In other exemplary embodiments, the centering lace's attachment point 42 secures the centering lace 18 to one or both of the front edges of the body member 11. Again, the centering lace 18 may be attached to the edge or edges via stitched threads, such as an embroidered trademark, logo, and/or design.

In a further exemplary embodiment, the ankle stabilizing device 10 includes a centering lace 18 having two ends 41 and a central portion. The central portion defines two substantially equivalent lengths of centering lace 18 that extend from the central portion to each of the centering lace's ends 41. The ankle stabilizing device 10 also includes a centering piece that is secured to the centering lace 18 and the ankle stabilizing device 10. The centering piece is secured such that the centering lace's central portion is precluded from passing through either of the toe-end pair of eyelets 17′. The centering piece may be attached to the ankle stabilizing device's tongue 60 or to one or both of the front edges of the body member 11. The centering piece may be stitched threads, such as an embroidered trademark, logo, and/or design. Alternatively, the centering piece may include stitched threads, such as an embroidered trademark, logo, and/or design, as well as one or more other elements. In such exemplary embodiments, the centering lace and centering piece may be considered a lace-tongue attachment or a branded lace-tongue attachment. It will be understood that the centering piece may be connected to the device by any number of attachment means such as hook-and-loop fasteners (e.g., for removable attachment), adhesives, complimentary snap devices, buttons, or the like.

In operation, the body member 11 is first placed on the individual's foot. Once the body member 11 is secured to the foot, the centering lace 18 is drawn tight (see FIG. 3) and secured (e.g., by tying the lace 18 into a knot). As noted, the centering lace 18 is attached to the ankle stabilizing device 10. Thus, the individual does not need to re-center the centering lace 18 before drawing it tight and securing it.

To remove the device 10, the centering lace 18 is unsecured (e.g., by untying a knot) and typically un-laced by pulling the centering lace 18 near the toe end 52 of the device 10 such that the free ends 41 of the centering lace 18 pass through the all but the last few rows of eyelets 17. For example, FIG. 4 depicts the centering lace 18 un-laced from all of the eyelets 17 except for the toe-end pair of eyelets 17′. After loosening the centering lace 18 in this manner, the device 10 may then be removed from the foot and ankle. In devices according to the present invention, the centering lace 18 does not become uncentered by the removal process because the central portion of the centering lace 18 is attached to the ankle stabilizing device 10 (i.e., via an attachment point 42 or a centering piece).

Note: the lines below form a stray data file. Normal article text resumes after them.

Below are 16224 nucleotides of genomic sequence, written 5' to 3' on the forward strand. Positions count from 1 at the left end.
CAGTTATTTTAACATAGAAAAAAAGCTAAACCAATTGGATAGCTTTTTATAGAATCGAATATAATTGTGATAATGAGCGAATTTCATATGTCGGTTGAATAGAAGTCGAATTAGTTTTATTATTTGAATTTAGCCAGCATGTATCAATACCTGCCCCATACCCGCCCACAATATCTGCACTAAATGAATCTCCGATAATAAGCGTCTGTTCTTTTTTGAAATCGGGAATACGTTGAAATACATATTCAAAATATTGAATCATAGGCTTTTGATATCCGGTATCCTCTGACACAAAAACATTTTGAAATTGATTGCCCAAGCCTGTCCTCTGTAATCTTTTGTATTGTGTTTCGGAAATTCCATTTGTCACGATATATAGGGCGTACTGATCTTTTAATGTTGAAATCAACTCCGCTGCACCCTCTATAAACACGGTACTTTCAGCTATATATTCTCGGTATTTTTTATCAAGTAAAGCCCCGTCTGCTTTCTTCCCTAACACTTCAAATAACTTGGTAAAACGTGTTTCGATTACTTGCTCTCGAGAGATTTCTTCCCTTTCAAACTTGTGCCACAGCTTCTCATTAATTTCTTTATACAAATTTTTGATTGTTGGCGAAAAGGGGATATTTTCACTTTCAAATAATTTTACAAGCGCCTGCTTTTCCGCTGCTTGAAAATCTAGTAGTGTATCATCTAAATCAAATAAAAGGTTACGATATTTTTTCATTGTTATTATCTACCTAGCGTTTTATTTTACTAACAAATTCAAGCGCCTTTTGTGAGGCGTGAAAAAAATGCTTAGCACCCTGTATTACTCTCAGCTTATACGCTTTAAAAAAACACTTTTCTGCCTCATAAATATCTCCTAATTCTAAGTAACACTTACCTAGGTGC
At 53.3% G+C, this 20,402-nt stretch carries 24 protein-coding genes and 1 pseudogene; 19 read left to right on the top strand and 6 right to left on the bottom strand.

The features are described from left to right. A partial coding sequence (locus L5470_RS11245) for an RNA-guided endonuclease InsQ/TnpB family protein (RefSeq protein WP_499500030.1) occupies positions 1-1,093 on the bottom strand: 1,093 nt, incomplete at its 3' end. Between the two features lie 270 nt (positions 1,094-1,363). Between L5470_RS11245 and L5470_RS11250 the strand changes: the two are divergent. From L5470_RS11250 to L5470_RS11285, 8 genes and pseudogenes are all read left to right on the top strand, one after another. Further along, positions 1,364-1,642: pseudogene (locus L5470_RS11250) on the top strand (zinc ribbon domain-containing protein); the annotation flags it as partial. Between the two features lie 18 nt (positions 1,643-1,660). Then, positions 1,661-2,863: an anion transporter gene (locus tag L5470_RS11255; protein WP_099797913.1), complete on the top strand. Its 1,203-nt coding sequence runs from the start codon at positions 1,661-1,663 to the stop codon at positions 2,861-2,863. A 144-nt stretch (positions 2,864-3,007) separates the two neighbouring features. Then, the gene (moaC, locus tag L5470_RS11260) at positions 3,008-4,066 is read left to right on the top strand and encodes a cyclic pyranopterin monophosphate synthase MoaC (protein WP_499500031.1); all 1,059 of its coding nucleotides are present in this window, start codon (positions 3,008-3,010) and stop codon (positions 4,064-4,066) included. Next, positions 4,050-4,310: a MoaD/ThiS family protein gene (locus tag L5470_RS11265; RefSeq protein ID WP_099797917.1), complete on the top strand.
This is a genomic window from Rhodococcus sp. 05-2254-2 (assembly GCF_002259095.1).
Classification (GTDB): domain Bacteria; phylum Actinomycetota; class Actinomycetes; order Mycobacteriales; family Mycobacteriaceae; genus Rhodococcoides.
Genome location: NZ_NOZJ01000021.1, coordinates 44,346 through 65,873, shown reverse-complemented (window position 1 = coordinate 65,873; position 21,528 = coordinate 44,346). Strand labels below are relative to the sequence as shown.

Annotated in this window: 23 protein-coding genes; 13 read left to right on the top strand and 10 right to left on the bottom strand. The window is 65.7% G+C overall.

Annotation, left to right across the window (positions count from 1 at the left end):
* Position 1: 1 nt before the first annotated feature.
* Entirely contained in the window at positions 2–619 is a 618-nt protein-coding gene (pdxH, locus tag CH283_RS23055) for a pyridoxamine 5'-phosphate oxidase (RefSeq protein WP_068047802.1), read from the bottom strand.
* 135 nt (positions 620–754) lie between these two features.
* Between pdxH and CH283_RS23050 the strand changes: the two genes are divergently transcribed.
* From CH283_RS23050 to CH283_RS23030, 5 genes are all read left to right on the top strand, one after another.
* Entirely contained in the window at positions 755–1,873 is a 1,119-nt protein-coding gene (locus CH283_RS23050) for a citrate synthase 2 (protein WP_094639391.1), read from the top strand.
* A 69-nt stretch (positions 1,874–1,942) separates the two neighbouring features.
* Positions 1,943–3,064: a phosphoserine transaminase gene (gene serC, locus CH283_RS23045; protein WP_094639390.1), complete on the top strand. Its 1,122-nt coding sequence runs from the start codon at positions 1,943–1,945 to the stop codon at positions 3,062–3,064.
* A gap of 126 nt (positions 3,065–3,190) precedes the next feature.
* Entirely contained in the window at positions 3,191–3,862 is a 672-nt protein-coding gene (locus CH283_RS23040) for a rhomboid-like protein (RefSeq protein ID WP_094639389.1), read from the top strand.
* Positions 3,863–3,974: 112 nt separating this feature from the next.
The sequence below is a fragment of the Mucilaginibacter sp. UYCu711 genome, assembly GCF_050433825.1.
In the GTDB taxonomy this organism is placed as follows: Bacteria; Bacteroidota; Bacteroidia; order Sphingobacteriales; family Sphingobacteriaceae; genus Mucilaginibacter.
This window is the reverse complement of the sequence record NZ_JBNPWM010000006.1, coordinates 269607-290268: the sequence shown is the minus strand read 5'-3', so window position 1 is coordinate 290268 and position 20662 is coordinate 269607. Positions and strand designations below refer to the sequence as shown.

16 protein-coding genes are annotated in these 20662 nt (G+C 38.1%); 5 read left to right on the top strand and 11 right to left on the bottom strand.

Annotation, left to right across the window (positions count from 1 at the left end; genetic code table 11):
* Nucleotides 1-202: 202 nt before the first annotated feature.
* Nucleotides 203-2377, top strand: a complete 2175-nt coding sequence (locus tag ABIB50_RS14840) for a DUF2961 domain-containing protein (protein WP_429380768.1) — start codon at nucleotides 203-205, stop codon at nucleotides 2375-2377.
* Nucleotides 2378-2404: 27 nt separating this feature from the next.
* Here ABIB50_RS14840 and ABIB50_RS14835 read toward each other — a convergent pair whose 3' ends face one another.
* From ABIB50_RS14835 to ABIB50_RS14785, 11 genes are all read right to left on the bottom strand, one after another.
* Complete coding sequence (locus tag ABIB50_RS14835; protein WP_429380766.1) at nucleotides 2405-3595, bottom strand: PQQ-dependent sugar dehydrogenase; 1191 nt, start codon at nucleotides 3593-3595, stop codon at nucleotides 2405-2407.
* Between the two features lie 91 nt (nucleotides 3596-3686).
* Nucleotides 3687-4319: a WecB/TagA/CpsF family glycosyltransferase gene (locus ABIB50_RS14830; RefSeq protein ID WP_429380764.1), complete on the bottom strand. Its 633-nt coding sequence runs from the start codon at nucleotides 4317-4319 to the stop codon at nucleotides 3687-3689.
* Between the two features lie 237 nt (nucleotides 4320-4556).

Accordingly, a subsequent user need only re-lace the portion of the centering lace 18 that has been removed from the eyelets 17 and begin a normal fitting of the device 10. The centering lace 18 will remain centered and not require any centering step.

To supplement the present disclosure, this application incorporates entirely by reference the following commonly assigned patents and patent application publications: U.S. Pat. No. 5,067,486 for an Ankle Stabilizing Appliance (Hely); U.S. Pat. No. 5,795,316 for an Ankle Stabilizing Appliance for Restricting Inversion and Eversion of the Foot (Gaylord); U.S. Pat. No. 7,651,472 for an Ankle Stabilizing Apparatus Having a Pivotable Stiffening Unit (Gaylord et al.); U.S. Patent Publication No. 2005/0288615 A1 for an Ankle Stabilizing Apparatus with Sheet Members Having High Coefficient of Friction filed Jun. 25, 2004 (Gaylord); and U.S. Patent Publication No. 2009/0112140 A1 for an Ankle Stabilizing Apparatus Having a Dynamic Cuff and Stabilizing Strap System filed Apr. 4, 2008 (Gaylord et al.).

In the drawings and specification, there have been disclosed typical embodiments of the invention and, although specific terms have been employed, they have been used in a generic and descriptive sense only and not for purposes of limitation, the scope of the invention being set forth in the following claims. The use of the term “and/or” includes any and all combinations of one or more of the associated listed items.